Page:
# Model of computation

**Model of computation** --- модель вычисления.

A **model of computation** is a formal, abstract definition of a computer. Using a model, one can easily analyze
the intrinsic execution time or memory space of an algorithm while ignoring
many implementation issues. There are many models of computations which differ
in computing power (that is, some models can perform computations
impossible for other models) and the cost of various operations.

The best-known example of a model of computation is the **Turing machine**.
As all our models, a Turing machine also operates in discrete times.
It consists of a finite state machine controller,
a read-write head, and an unbounded sequential tape.
Depending on the current state and
symbol read on the current sell of the tape, the machine can change its state, write a symbol in the current sell
and move the head to the left or right. Unless otherwise specified, a Turing machine is **deterministic**, i.e.
permits at most one next action at any step in a computation.

The input-output format of a Turing machine is specified as follows. The machine begins its computation by scanning the leftmost symbol of a given input word in a specific initial state. The input is accepted iff the computation reaches a specific final state. If the machine is viewed as a translator rather than an acceptor, then the word on the tape, after machine has reached a final state, constitutes the output to the given input. Some of the symbols on the tape might thus be disregarded.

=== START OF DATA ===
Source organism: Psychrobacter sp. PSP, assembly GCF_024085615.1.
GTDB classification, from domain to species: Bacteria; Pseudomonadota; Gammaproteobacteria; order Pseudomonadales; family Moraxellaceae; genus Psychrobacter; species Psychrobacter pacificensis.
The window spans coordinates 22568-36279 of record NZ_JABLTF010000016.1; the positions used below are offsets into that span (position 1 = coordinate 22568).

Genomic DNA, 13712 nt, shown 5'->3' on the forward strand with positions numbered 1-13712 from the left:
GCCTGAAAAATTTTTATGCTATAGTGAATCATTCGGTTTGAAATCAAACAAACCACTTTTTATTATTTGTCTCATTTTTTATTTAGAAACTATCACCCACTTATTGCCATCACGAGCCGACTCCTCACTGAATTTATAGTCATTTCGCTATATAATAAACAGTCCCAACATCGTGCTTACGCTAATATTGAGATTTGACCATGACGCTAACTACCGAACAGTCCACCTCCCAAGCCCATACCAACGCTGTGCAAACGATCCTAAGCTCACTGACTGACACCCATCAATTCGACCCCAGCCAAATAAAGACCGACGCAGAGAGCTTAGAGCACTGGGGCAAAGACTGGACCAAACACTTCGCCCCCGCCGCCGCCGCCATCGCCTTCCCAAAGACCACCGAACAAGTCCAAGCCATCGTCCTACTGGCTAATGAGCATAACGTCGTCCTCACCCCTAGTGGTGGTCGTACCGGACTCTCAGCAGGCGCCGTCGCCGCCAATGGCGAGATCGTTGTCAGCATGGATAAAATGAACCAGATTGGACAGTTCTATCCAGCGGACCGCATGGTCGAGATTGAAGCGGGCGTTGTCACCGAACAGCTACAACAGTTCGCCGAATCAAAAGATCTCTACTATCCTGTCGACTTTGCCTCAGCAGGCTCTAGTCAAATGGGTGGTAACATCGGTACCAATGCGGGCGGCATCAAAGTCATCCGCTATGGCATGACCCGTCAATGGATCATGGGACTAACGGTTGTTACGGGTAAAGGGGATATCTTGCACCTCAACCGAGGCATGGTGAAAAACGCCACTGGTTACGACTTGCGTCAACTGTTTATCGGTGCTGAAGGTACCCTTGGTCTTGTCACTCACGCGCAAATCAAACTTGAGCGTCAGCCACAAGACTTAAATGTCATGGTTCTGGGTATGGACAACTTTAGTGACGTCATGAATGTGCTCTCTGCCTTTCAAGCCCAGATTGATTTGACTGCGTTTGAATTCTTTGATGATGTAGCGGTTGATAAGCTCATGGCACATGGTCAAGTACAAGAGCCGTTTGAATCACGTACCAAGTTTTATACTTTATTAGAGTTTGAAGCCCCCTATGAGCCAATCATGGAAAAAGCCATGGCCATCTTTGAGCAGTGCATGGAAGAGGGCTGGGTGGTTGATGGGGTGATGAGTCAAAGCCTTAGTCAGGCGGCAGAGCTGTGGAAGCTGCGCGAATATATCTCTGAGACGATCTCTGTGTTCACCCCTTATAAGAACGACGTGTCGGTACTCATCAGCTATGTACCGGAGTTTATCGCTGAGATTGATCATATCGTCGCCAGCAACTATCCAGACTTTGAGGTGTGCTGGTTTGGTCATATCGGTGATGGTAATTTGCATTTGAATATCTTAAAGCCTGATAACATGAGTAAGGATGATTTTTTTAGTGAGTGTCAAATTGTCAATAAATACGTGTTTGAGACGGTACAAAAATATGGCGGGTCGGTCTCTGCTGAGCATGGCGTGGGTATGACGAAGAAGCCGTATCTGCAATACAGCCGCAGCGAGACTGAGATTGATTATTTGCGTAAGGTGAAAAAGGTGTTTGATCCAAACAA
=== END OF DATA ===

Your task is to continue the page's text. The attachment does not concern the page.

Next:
Let be a **nondeterministic Turing machine**. When scanning a specific symbol in a specific state,
may have several possibilities for its behavior. Otherwise, a nondeterministic Turing machine
is defined as a deterministic one. A word is accepted iff it gives rise to an accepting
computation, independently of the fact that it might also give rise to computations leading to failure.
Thus, as in connection with nondeterministic machines in general, all roads to failure are
disregarded if there is one possible road to success.

The tape of a Turing machine can be viewed both as an input and output channel and as a potentially infinite external memory.
The basic difference between Turing machines and other types of automata can be briefly described as follows.
A **finite automaton** has only an internal memory deter\-min\-ed by its finite state set;
the input tape is not used as an additional memory. A finite automaton just reads the input in one sweep from
the left to right. In a **linear-bounded automaton**, the external memory is bounded from above by the size of
the input word (or by a linear function of it, which amounts to the same thing).
In a **pushdown automaton**, the access to the information in the infinite external memory is very limited and
is based on the principle *first in-last out*;
a pushdown automaton is a finite automaton combined with a potentially infinite pushdown tape.

Hence, clearly, a Turing machine is more general than the other model of computation we have considered.
It is also a **general model**: every algorithm (in the intuitive sense) can be realized as a
Turing machine (**Church's thesis**).

Another well-known example of a general model of computation is a **random access machine** (or **RAM**)
whose memory consists of an unbounded sequence of registers, each of which may hold an integer.
In this model, arithmetic operations are allowed to compute the address of a memory register.

Other names are ** Abstract machine** and ** Abstract computer**.